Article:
Easter part 2

After my stay in Sevilla I went to Malaga with my Japanese friend. I stayed in Malaga one month in October November, so that’s how we met and she also stayed at my flat during Las Fallas. We saw the procession there too.

I wanted to see Alhambra and get new memories of it, not those of a horrible trip with my father. I went there alone because me friend had already been there three times. It was very nice, I needed to see some nature again, so I walked around and smelled the flowers. After my short stay in Malaga I went to Barcelona to meet my mother. I came early and got time before some friends were arriving.  My mother got there the next day so we ate dinner together after tying to buy tickets to the Barca game. It would have been cool to see.

With my mother we saw La Sagrada familia, which I saw three years ago so it was almost as i remembered it. We visited Parc Güell and Las ramblas and the Gaudí houses. When we arrived in Valencia we were both really tired. But we managed a little shopping trip and La ciudad de las artes. She really wanted to see the university so we did and took some funny pictures. And I wanted her to see the beach and try the Valencian paella.

When I met her at the airport I started crying I was sad and happy at the same time, and I ended up laughing butt he tears didn’t stop. It was weird. I didn’t cry when he left, but I was quite sad. I always leave her and I feel bad that I don’t study my whole bachelor in Norway. I constantly seek outwards and don’t feel comfortable there. But I’m giving it another go only a different university and city this time, maybe it’ll get better….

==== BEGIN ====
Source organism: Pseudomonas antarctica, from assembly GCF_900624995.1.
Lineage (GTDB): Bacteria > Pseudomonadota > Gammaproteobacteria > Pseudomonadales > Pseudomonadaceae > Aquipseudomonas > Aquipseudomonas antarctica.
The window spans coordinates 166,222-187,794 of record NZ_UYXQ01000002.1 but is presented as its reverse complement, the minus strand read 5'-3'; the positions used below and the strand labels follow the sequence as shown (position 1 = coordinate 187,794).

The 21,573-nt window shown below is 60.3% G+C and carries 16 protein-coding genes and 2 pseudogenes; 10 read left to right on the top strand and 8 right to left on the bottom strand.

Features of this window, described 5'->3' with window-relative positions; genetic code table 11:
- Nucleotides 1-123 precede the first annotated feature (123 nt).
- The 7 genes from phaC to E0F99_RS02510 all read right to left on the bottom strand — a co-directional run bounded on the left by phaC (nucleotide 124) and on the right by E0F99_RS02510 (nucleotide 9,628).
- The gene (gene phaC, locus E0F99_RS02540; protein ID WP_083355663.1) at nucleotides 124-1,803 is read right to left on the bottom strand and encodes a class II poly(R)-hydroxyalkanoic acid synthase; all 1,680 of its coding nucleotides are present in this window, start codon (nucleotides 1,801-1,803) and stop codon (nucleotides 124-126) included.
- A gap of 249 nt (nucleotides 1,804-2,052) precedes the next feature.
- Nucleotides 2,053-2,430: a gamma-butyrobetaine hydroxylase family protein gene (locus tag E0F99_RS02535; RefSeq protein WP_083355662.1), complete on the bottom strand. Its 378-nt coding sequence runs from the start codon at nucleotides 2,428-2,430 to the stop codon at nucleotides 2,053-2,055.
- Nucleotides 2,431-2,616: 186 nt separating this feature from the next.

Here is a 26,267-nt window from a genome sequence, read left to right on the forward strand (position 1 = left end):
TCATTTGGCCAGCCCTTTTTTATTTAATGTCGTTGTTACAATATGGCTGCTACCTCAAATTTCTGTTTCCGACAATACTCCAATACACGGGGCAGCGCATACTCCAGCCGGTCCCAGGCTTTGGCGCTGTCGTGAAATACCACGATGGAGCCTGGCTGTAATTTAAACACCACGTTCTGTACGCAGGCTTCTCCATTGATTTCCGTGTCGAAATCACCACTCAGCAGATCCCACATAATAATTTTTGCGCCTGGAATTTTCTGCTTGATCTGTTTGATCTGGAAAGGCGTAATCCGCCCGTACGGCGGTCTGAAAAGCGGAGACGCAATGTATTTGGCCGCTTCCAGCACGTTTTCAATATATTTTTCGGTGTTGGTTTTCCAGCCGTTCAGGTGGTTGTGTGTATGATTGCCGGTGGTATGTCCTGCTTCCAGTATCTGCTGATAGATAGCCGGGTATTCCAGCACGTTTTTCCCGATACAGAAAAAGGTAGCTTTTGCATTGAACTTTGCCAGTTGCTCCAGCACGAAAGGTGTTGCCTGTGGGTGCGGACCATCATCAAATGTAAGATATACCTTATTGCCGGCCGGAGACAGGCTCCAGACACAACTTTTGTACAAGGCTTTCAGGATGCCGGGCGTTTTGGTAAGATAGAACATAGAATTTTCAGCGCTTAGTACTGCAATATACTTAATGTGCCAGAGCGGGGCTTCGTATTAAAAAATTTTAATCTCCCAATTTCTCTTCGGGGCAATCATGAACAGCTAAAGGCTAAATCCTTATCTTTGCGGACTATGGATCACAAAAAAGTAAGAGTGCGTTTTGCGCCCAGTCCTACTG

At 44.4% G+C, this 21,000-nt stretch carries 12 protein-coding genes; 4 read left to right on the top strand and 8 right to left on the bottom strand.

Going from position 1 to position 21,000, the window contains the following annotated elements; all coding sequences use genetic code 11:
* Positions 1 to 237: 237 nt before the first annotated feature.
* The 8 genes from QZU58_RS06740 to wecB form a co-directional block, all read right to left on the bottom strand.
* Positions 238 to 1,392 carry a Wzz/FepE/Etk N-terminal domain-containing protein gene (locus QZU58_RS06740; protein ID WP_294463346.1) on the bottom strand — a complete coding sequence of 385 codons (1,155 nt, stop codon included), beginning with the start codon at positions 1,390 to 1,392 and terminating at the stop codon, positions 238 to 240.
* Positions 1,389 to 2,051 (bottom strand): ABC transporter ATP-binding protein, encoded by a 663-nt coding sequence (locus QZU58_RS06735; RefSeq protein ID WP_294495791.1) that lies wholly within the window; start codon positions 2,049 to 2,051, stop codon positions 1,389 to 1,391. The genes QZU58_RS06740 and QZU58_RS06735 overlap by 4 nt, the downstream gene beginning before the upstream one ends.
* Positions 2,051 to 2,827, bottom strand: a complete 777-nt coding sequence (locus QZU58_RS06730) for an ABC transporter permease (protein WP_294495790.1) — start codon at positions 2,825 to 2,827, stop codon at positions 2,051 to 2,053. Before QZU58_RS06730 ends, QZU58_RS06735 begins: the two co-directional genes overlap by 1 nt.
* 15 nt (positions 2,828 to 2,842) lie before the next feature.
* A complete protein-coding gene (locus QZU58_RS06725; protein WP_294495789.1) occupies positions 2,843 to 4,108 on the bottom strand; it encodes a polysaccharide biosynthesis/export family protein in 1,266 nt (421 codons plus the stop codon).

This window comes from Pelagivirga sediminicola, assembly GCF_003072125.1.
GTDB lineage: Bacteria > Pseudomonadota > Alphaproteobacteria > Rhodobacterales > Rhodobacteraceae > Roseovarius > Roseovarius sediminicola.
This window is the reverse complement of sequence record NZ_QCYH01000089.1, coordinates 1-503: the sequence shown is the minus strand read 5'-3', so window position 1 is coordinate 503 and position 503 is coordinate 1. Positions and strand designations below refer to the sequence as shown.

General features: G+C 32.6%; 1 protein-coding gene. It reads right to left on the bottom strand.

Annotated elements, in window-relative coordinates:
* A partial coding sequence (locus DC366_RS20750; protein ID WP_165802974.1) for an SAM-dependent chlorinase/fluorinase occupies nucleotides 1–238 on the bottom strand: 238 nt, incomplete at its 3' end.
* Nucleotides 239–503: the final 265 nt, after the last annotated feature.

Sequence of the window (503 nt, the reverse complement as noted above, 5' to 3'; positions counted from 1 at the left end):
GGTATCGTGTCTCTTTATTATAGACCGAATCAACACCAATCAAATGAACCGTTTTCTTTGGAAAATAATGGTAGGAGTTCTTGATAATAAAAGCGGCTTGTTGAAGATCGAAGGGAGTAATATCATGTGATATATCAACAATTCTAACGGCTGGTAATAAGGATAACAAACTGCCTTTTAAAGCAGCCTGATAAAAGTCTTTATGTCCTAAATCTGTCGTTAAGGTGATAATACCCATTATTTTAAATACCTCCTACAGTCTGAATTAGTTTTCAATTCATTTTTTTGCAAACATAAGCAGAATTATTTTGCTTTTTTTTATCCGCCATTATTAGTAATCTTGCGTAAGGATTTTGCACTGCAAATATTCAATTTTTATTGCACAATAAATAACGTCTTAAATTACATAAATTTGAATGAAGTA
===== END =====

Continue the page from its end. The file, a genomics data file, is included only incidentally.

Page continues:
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Education is the best!…or is it?

Lately I’ve been thinking a lot about the educational systems in different countries. In Valencia I’ve met Germans, French, Danish, American etc who’ve told me about education in their countries (mostly because I’m asking). In nearly all countries you have to choose one thing, if you decide not to continue you have to start from scratch. In Norway, if you study humanities or social science, you get one year in the middle of your bachelor to choose a different subject. And the first semester of your bachelor you study philosophy, ethics and academic writing, to prepare you for studying at a university. I did this semester in Mexico. I’m so lucky! But still I think Norwegians don’t appreciate the great system we have, we always complain. Nothing is ever good enough. I’ve had the chance to study so many different things and still I’ll get a bachelor in the end. And we pay almost nothing for our education. Of course Norway is an incredibly expensive country. Our money goes to housing and food. I don’t come from a rich family, though people think everybody from Norway is rich. I work every summer holiday to get enough money. I’m neither lazy nor snobby. But I do live better here in Spain than in Norway.

Another thing that irritates me is the bad reputation the Waldorf Schools have. People say the strangest things: that we can’t write, we play with dolls without faces or with rocks. I didn’t know that in most countries they can’t go to high school through the Waldorf system, they have to take public exams or go to a public high school. I went to a Waldorf School in my city Stavanger, and I wouldn’t change my education there for the world. I’m so happy that I didn’t have to take a year over again at a “normal” school. If you’re wondering what a Waldorf/Steiner school is you can google it, it’s too much for me to explain in just some sentences.

Those of you who do get to have an education, please be grateful because not everybody is as fortunate.